A new bill backed by a bipartisan group of leaders on the Senate Commerce, Science, and Transportation Committee aims to boost the Federal cybersecurity workforce with new guidelines for agencies, clearer career paths for the workforce, and improved coordination between agencies.
The Harvesting American Cybersecurity Knowledge through Education Act (HACKED Act) would task the National Institute of Standards and Technology (NIST) with leading interagency efforts to coordinate cybersecurity training and workforce programs, identifying cyber career pathways that include the Federal government, and developing standards and guidelines for improving Federal cybersecurity awareness.
The bill was introduced on November 5, and is backed by:
- Roger Wicker, R-Miss., chairman of the committee;
- Maria Cantwell, D-Wash., ranking member of the committee;
- John Thune, R-S.D., chairman of the Subcommittee on Communications, Technology, Innovation, and the Internet, and;
- Jacky Rosen, ranking member of the communications subcommittee.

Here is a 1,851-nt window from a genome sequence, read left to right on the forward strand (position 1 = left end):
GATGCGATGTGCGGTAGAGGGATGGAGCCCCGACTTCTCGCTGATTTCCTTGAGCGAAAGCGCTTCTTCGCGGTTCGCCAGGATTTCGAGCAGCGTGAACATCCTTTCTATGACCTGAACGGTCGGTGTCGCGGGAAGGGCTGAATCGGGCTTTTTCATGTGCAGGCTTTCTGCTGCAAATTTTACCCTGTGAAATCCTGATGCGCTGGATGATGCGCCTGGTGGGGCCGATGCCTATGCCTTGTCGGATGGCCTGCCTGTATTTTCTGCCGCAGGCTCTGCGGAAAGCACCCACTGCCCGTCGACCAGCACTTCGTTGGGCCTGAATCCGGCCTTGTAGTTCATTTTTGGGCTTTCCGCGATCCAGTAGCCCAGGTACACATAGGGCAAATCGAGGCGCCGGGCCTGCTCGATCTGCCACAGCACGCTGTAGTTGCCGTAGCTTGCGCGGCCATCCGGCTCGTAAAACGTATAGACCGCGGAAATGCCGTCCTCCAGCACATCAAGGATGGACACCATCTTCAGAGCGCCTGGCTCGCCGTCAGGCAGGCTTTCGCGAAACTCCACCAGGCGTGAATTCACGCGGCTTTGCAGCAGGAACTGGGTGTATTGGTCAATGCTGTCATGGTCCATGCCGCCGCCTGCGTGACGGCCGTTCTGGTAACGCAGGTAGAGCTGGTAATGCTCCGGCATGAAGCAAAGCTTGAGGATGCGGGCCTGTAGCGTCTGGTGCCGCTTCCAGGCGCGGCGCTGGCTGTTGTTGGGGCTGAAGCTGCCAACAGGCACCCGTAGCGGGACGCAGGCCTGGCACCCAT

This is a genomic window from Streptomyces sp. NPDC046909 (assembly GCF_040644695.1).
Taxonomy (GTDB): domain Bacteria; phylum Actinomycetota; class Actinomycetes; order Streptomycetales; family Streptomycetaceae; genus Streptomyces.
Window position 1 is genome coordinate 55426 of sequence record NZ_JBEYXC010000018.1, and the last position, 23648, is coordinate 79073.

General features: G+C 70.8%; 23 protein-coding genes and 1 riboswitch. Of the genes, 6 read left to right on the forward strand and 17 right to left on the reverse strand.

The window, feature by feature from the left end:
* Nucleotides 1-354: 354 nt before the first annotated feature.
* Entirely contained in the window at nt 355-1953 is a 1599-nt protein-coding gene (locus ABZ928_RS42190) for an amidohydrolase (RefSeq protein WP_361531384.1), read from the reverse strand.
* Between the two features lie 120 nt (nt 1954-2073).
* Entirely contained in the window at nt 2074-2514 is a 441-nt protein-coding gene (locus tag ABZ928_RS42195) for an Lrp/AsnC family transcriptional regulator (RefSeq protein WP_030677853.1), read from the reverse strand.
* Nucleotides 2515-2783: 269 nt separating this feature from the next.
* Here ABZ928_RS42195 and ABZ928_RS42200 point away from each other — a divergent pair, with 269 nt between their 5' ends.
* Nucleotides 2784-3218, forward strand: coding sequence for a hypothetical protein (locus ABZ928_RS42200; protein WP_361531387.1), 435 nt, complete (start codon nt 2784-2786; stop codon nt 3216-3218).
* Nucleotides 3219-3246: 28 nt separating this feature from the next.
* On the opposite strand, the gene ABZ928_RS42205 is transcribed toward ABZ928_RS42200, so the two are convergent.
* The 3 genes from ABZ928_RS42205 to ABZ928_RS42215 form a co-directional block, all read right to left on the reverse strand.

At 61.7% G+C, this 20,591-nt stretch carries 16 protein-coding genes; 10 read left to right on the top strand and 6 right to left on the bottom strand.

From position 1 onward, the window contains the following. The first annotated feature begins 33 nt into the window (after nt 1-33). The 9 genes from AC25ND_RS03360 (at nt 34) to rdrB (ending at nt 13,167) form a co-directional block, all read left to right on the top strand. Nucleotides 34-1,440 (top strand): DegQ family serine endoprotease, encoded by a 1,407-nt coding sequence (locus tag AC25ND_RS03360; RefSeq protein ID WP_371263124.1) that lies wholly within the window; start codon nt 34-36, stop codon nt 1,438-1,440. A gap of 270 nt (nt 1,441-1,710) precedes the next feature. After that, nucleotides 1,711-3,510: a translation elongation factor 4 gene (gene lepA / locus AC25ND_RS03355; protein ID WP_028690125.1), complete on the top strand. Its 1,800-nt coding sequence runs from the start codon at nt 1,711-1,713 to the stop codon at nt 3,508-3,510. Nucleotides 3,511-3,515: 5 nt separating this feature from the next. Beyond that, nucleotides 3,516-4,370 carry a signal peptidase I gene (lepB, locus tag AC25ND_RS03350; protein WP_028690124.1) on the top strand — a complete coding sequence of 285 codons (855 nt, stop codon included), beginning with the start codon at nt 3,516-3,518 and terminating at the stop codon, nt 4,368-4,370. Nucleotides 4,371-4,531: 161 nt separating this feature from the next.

“This legislation is an important first step to expand the cybersecurity workforce and provide tools to support necessary education and training,” said Sen. Wicker.
In addition to the Federal-focused measures, the bill would offer funding for regional alliances for cybersecurity workforce training and recruiting cybersecurity educators, and would clarify that some IT- focused programs should include cybersecurity.
“There are currently 300,000 vacancies in our cyber workforce nationwide – including 6,300 in my home state of Washington. The bipartisan HACKED Act of 2019 would help address this by training cybersecurity educators and skilling American workers to do these jobs, as well as increasing coordination on these issues throughout the government,” said Sen. Cantwell.
The bill’s next stop is the Senate Commerce, Science, and Transportation Committee, where it already has strong leadership support from the bill’s cosponsors.